If future growth is to be shared in by more people, then we need to support those most distant from the labour market to connect with it, addressing issues of low or no skills, poor physical and mental health.

The recent Education Policy Institute’s Annual Report (2020)iii provides evidence to suggest that those on Free Schools Meals (FSM) for long periods need more funding than those who get it after 4 weeks on FSM.  Thus, pupil premium (PP) should provide additional funding to those who are on FSM for longer than 4 weeks – to support levelling up and closing of the educational attainment gap; the Northern Powerhouse Partnership is pushing for a major change in the formula for PP.Core Cities agree with the OECD that addressing this set of issues requires locally tailored, ‘place-based’ policies aligned at the relevant level (as we set out at 8 below).  These should cut across health, employment, Early Years, education and welfare policy, but as the OECD point out, also link to affordable childcare and better public transport.

5.       Transport and connectivity

The OECD report shows that Core Cities city regions have some of the worst congestion in Europe, impacting greatly on productivity, but also air quality and climate change. Core Cities and others2 have consistently demonstrated the relative lack of investment into – and between – city regions outside the south east, a situation which must now be remedied.

Core Cities have welcomed the government’s support for HS2, and see this as the next step toward a full UK-wide network, boosting productivity, rebalancing and low carbon programmes. But it cannot



2 IPPR North etc




stop there, and increased investment into transport within and between city regions is critical to release untapped productivity, as this report clearly demonstrates.

Public transport has to be the backbone of future transport policy, yet as the OECD point out, only 9 cities in the UK operate metro or light rail systems and several Core Cities city regions do not have them at all, compared to more than 60 cities in Germany.

The OECD also show that an improved bus network has to be part of the solution, and that following bus deregulation in 1986, usage outside London fell from 1.6 billion to 0.9 billion journeys, whereas in London where it is regulated by one authority it has risen from 1.2 billion to 2.2 billion journeys.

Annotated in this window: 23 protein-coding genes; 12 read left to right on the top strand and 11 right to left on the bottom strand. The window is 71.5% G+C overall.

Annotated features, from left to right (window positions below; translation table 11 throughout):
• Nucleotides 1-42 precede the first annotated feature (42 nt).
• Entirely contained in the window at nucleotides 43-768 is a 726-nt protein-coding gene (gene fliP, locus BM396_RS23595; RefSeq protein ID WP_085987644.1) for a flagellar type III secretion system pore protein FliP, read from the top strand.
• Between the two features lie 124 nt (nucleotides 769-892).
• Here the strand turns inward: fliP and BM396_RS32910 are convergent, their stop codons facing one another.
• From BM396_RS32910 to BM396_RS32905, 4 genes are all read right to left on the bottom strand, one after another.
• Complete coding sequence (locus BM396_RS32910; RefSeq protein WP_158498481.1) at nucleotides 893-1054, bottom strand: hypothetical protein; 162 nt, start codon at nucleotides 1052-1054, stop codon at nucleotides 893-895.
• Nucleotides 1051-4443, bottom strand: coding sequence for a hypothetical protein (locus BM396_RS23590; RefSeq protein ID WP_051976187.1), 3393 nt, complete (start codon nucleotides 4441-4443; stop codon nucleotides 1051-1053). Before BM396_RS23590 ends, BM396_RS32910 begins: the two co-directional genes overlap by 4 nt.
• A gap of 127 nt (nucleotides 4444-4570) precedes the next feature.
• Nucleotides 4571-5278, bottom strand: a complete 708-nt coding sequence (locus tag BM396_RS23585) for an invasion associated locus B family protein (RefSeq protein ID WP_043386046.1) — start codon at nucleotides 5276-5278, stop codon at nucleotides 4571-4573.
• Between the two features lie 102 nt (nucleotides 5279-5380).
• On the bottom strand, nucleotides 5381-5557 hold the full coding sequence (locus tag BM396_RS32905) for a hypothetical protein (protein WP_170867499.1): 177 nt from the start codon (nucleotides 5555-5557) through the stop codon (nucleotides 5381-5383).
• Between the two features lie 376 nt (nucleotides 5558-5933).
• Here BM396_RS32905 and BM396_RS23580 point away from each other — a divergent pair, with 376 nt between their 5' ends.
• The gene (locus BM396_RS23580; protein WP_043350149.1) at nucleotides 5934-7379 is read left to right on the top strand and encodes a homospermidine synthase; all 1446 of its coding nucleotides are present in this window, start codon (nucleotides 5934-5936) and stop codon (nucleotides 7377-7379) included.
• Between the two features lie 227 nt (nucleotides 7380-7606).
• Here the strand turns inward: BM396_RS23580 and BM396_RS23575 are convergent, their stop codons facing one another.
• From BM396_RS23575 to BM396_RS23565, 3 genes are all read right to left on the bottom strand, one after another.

Core Cities agree with the OECD that congestion reduces the size and efficiency of labour markets, entrenches inequality, increases car use and emissions, reduces health and wellbeing.

Instead, as the OECD recommend, improved regulation of - and investment into - greener public transport presents a major opportunity for the UK Government to work with the Core Cities city regions. Together we could create collective, cheaper procurement, innovate to meet Net Zero targets and enhance the productivity of cities as well. The Core Cities view is that these things would be enhanced by increasing active travel options in urban areas as well.

Bringing these points into the current economic crisis, there is a major opportunity for a Green Recovery Package, combining stimulus, flexibilities with additional funding, job creation and skills and employment programmes. For example, Housing Retrofit employs twice as many people as new build, can be up and running quickly, and contribute significantly to Net Zero (in Core Cities old housing stock can contribute 30-40% of emissions).

6.       Housing and quality of place

The Core Cities city regions are pro-development, as evidenced by the large numbers of planning permissions they give every year to housing developers. However, construction has not begun on many of these permissions, enough to deliver a year’s housing supply for the whole of England at current delivery rates.

The reasons for this can be complex, linked to challenges of market viability, local income levels, land availability, and in particular the additional costs and complexities related to brownfield development. This leads to issues of affordability, which can be further exacerbated by a lack of social housing in some cities.

Housing provision should be planned according to the needs of different regional economies, in order to redress market failure rather than being driven only by the market’s interest in land value uplifts and maintaining high housing prices. This should include supporting diversity in the housebuilding sector as well as investing in social housing and adjusting housing policy according to local circumstances. This approach is vital to enable the overall rebalancing of the economy, because economic growth is currently stifled by lack of availability of affordable housing which stymies mobility in the labour market.

The Core Cities have created a collective Housing Prospectus designed to tackle these issues in a bespoke way for each city region. Government should now engage with us to help deliver this prospectus in a bespoke manner for each area, increasing the supply and variety of housing available to local people.




Core Cities therefore support the new national - local partnership to deliver housing proposed by the OECD, which can build on this prospectus, increasing supply and getting more people onto the housing ladder.

Linked to this, the OECD recognise the importance of high quality placemaking and attractive urban environments to increased economic competitiveness and the wellbeing of residents and visitors, all of which support productivity. Core Cities agree with the OECD that, viewed in this way, ambitious urban regeneration schemes which may have a cost in the short term will pay significant dividends in the long term for the city region as a whole, and innovative ways of investing in them should therefore be found.